Funding available to restore waterway frontage burnt in St Patrick’s Day fires

Betty Russell in front of Yellow-bellied glider habitat on her Scotts Creek property, which has been rehabilitated after the 2018 St Patrick’s Day fires with funding from the Victorian government.

A new round of funding is available for landholders to replant and protect waterway vegetation burnt in the 2018 St Patrick’s Day fires. The Corangamite Catchment Management Authority (CMA) has partnered with Heytesbury District Landcare Network (HDLN) to assist landholders with fencing, weed control and revegetation of riparian areas.

One of the landholders assisted in the first round of funding is Betty Russell of Scotts Creek, who replanted a 6-hectare area of Yellow-belled glider habitat on her property that was burnt in the St Patrick’s Day fires. The site was first planted by Betty and her late husband Bert in the 1980s with help from the local Landcare group.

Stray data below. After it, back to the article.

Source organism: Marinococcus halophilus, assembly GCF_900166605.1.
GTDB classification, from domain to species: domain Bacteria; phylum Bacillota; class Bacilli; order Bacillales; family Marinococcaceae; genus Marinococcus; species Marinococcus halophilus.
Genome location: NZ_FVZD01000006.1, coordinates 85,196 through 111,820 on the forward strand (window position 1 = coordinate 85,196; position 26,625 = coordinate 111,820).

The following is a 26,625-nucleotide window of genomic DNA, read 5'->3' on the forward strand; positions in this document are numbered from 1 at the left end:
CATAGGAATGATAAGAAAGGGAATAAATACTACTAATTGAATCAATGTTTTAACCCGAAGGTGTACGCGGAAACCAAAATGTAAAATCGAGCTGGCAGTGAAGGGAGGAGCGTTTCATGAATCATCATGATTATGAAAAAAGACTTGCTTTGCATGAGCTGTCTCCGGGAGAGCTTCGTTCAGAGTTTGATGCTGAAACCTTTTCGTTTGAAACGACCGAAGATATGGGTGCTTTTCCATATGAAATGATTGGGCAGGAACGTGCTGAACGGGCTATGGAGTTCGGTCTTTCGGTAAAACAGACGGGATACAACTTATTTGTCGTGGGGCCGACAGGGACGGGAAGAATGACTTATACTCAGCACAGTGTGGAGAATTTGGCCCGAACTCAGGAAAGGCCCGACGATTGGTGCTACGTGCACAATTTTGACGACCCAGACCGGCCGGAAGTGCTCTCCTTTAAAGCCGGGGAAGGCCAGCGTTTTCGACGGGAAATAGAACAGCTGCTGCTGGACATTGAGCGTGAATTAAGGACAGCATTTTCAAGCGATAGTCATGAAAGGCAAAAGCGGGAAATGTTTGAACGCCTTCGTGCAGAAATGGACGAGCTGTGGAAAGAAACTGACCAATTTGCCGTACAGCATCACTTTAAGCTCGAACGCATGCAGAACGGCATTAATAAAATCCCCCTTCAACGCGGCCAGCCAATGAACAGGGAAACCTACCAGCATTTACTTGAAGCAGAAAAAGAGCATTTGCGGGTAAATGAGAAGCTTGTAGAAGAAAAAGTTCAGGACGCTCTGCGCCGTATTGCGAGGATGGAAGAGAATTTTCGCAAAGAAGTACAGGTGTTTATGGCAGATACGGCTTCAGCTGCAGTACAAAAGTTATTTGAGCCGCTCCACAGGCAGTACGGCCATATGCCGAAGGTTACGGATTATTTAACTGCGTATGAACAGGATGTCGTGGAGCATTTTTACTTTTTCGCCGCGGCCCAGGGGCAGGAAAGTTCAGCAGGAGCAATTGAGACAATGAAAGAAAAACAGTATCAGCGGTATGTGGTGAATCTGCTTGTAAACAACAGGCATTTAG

“When Bert and I started this was a bare paddock,” Betty said. “He just kept planting more and more trees – he never did anything by halves.”

The rehabilitated site has been planted with native grasses, tussocks and trees. “After all the past work that’s been put in, I’m so happy to see it looking healthy again,” Betty said. “The funding is a great help, as things have been a bit tough.”

“Landholders affected by the St Patrick’s Day fires can apply for funding to assist with on-grounds works in fire-affected riparian areas, including new fencing, repairing damaged fencing, weed control, and planting of native trees and groundcover” said Gene CMA.

Landholders with fire-affected riparian areas can contact Gene Gardiner at the Corangamite CMA on 0419 105 179, or Paul Hartrick at the Heytesbury District Landcare Network on 0432 012 808. The Barwon South West Fires Project is supported by the Victorian Government.